This article is a guest post written by Scott Frank, founder of Stone Steps Financial.
Scott and I became friends after meeting at the XY Planning Network conference and I asked him to write some thoughts on what you can expect to pay a financial advisor as a guest topic for this site.
Take it away, Scott!
Financial advisors get paid a number of different ways, which means it can sometimes be hard to know exactly what to expect when you hire them. Here, you’ll find a quick and handy guide to the different sources of compensation that financial advisors receive.
The three main ways financial advisors are compensated.
Compensation comes in several forms. No matter how a financial advisor gets paid, however, pricing can vary depending on location, her certifications and experience, and the balance between supply and demand for these services.
Those factors aside, here are the three basic categories of compensation styles you’ll see when shopping around for a financial advisor.
These financial professionals are paid when they sell financial products. They get a cut whenever they’re able to convince clients to invest in certain mutual fund, purchase insurance, or other financial products to which they have ties.
As the client, you won’t pay the commissions- the company who owns the product pays. Whoever pays, however, the point is this: some experts warn against hiring commission-based advisors since they may tend to steer you towards the products they represent.
This method of compensation is very straightforward: you pay fees for the services you get. There is no incentive for the advisor to push a certain fund, annuity or life insurance product because there are no commissions.
Fee-only advisors are commonly known to have a broader perspective on clients’ financial snapshot because they aren’t limited to the products they represent…the field is wide open as to choices they make to serve your needs.
You may pay a flat fee for the service you request, or sometimes you pay by the hour. Others charge a percentage of the assets they’re managing for you, which is usually around 1%.
Expect hourly rates to cost between $100 and $400. A single consultation can start at $500.
Coming up with a retirement plan can take an advisor more than a full day’s work, so expect that fee to be over $1,000. A basic financial plan can run around $400 to $500. Keep in mind, however, these prices will vary by location, experience, and the complexity of the client’s financial world.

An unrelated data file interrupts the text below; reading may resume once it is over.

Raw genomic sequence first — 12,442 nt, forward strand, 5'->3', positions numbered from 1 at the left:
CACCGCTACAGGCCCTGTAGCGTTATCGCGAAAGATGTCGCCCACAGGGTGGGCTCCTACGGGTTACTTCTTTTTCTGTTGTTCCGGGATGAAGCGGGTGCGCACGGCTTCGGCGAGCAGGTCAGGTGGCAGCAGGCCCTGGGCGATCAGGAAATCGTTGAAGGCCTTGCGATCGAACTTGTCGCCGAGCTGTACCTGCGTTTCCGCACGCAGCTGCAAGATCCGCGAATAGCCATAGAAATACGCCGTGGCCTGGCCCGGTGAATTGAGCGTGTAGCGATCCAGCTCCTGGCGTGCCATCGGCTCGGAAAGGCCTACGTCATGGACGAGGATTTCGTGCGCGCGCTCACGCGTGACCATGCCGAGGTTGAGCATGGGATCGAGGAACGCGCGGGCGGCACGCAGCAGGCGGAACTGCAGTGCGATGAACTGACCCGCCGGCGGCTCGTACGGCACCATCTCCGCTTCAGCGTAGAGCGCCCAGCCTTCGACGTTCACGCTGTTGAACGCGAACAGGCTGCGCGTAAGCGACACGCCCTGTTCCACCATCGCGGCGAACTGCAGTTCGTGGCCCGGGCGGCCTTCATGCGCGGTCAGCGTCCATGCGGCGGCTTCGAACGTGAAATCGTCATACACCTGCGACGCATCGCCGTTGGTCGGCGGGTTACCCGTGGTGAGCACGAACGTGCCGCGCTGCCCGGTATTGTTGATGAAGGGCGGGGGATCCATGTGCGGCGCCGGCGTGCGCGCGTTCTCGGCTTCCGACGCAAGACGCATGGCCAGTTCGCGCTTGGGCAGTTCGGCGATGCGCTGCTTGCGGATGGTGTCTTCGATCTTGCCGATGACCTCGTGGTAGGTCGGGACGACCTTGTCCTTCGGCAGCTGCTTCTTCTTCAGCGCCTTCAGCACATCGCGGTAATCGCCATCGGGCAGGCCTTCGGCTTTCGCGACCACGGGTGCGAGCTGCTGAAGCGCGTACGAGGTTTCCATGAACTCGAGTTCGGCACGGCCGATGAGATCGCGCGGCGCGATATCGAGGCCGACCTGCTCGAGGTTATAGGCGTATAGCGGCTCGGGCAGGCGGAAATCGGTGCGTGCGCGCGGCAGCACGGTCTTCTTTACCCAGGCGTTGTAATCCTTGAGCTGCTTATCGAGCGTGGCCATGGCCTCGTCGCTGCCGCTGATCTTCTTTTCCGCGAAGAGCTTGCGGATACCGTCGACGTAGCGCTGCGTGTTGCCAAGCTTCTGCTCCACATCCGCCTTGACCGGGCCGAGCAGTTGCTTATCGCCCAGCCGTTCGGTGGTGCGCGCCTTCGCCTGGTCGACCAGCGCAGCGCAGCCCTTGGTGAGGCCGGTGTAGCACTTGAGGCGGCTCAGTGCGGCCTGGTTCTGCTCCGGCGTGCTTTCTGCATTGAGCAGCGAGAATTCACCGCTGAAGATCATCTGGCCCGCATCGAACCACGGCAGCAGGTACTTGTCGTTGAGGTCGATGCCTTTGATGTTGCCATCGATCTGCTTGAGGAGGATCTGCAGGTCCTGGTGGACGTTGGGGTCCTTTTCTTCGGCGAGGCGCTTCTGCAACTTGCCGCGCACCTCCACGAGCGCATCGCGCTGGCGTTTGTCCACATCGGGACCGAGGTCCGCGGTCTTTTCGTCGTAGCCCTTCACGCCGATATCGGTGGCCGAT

Also called “Fee and Commission”, this method of compensation combines the other two methods for a blended approach.
These advisors might charge a fee for their services, but also get compensated when you invest in or purchase certain products. Many of the big companies pay their employees on commission but you’ll also pay a fee for their services.
You could say it’s either the best of both worlds or the worst. You’ll end up paying fees but also risking the possibility of receiving biased advice because the advisor stands to benefit if you put your money in commissioned products.
The Bottom Line
Whether you choose fee-only, fee-based or commission-based advice, financial advisors are in demand. Advisor pay is climbing and the outlook is good for these professionals, so one thing to keep in mind is that a fee-only advisor who charges a percentage of your assets may be a good option for some people. The other thing to remember is that fee-only advisors will most likely be the ones to offer unbiased advice.
The median pay for 2015 for financial advisors was $89,160 per year, and the growth in this field is tremendous. Don’t expect their services to come dirt cheap. If you want to hire one, though, shop around and make sure you’re getting your money’s worth. Clients usually find the fees to be well worth the advice they get, especially over the long haul.
About the Author: Scott Frank is the founder of Stone Steps Financial, a fee-only financial planning firm located in Encinitas, California. Scott started Stone Steps to help young professionals and families understand their financial lives and position themselves to reach their fullest potential.
- Occupational Outlook Handbook for Personal Financial Advisors.Bureau of Labor Statistics. Retrieved 425/2016 from http://www.bls.gov/ooh/Business-and-Financial/Personal-financial-advisors.htm#tab-1